Turning left along Janpath would take you to cultural Delhi. A detour along the Jantar Mantar where marvelling at the hardiness of those sitting in dharna should not detract from the architectural marvel that epitomised the science of eighteenth century India. Not far is the beautiful Agrasen ki Baoli.. a three layered stepwell that stored water for the harsh summer months. Sticking to Janpath (the path of the people) allow the long cool road to lead you to grandeur. It will lead you past the hurly burly and the metro construction (resist the temptation to duck into the Imperial, Delhi’s most beautiful hotel) to the wide road called Rajpath. Just before you reach Rajpath, you will see the National Museum. Filled with treasures from across the centuries, just the sculptures in the small garden outside are enough to take one’s breath away. A short walk to Rajpath from there is the King’s road that has the India Gate at one end and the Rashtrapati Bhavan (president’s palace) on either end. Ignore them, or stop to wander a bit, but do carry on across the giant roundabout to the National Gallery of Modern Art. I have never been able to decide whether I want to spend more time in its gardens or in its lovely halls. Old the collections might be, but they are breathtaking in their range. I often spend more time in its shops picking up reprints of rare paintings or miniatures.
When in Delhi, food can never be far.. if you have chosen to go towards the Cathedral, a short walk (or ride, nobody walks in Delhi) will take you to Gol Market where you get the best chhole Bhature in the world. Oh, and Lassi.. and gulab jamun.. and..rasmalai.. the paapdi chat is to die for.. and there is kaleva next door. Stop, stop eating now! Walk it off as you go towards the theatre district near Mandi house, catch a play, or two. Come out into the gloaming or the glowing street lights reflected off dark roads and head straight for Pandara road. More food, true.. but have you had better butter chicken anywhere in the world? (Did I forget to talk about Sundar Nagar? Another time then) (Oh, and Delhi Haat – there is always something new.. a place to wander and discover)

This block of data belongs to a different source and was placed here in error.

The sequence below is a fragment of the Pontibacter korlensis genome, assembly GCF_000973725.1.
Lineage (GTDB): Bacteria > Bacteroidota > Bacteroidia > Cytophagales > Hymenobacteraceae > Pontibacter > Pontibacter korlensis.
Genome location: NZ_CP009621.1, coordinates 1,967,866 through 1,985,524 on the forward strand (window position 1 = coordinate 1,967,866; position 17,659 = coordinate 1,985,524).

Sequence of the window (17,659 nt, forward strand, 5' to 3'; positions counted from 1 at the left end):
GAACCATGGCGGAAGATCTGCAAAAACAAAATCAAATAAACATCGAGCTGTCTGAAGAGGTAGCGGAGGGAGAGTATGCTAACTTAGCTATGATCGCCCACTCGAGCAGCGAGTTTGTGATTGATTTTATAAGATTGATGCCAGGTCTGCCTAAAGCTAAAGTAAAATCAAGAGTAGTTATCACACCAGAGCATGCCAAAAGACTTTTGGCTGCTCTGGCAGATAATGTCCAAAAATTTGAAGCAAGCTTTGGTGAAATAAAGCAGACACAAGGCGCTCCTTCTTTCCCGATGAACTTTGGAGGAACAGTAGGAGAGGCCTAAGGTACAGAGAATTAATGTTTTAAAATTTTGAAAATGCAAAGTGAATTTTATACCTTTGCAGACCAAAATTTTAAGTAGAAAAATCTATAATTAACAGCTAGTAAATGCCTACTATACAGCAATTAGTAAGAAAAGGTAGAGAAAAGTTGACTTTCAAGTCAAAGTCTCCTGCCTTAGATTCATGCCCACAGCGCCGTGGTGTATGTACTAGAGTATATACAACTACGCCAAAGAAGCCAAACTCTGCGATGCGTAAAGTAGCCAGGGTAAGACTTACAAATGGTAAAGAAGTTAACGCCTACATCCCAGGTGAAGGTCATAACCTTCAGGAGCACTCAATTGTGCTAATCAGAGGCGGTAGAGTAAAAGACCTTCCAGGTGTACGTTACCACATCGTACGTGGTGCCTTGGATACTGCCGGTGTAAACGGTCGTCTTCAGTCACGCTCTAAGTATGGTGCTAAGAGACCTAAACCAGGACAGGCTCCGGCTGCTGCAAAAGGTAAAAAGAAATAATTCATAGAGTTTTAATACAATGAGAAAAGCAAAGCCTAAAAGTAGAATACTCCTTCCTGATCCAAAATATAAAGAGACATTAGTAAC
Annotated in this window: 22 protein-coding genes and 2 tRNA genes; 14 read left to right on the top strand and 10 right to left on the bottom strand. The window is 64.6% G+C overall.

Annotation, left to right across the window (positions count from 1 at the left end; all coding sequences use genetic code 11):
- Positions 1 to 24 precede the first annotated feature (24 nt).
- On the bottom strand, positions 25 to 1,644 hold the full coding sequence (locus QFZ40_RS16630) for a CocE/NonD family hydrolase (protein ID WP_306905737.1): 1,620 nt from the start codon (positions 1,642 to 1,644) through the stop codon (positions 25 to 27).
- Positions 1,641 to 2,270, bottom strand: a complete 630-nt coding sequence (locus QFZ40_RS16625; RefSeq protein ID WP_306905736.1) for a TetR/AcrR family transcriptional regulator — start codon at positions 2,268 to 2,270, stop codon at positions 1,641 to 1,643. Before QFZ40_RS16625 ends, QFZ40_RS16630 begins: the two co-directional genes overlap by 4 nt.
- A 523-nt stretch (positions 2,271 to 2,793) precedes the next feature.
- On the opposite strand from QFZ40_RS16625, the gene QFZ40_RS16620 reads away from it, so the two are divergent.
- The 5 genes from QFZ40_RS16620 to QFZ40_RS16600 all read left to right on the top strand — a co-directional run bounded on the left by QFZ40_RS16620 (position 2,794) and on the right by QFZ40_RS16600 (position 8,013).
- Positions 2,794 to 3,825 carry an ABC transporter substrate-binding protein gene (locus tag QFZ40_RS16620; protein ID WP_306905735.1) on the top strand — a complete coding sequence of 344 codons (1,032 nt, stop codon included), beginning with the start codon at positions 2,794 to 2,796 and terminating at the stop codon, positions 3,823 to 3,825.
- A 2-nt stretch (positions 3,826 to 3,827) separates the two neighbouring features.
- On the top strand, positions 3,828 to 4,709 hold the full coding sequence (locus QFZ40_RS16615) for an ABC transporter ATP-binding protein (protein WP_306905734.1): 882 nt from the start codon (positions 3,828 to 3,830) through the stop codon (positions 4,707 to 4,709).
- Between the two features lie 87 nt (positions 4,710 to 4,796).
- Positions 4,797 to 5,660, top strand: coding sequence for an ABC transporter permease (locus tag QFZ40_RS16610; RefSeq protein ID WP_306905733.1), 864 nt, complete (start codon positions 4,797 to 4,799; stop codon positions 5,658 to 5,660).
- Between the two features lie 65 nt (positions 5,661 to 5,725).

For those of us more discerning folks who went into the art gallery, walk down a bit (metaphorically speaking – do take some wheels, Delhi is big) along the gorgeous houses of Prithviraj Road towards Khan Market – the one place that has it all, including Khan Chacha and my favourite chocolate shop. Alternatively Hauz Khas market has that and some more..lovely restaurants, a strange lake (Hauz means water tank) and quirky shops. It is the market behind Aurobindo market that now has the decrepit look of a disorderly dowager princess. Ignore the temptations of Green Park market, it is merely everyday kitsch unless you like that sort of thing, though it does have the nicest music and movie shops that are still not parts of a grand chain. Hauz Khas is a maze, and if you have been here a few weeks offers the additional delights of running into everyone you know..again if that rocks your boat.
For a true Delhi person, and those of you who are will find yourself nodding now, a late night past the tiles can only end in one place. The Anda parantha waala. Don’t make me tell you where it is, or how can we tell the haves from the have nots? Or maybe this is just nostalgia for what has been.
I wrote all of this.. and then this post said it so much better.. http://www.globalpost.com/dispatch/news/regions/asia-pacific/india/130819/20-reasons-love-delhi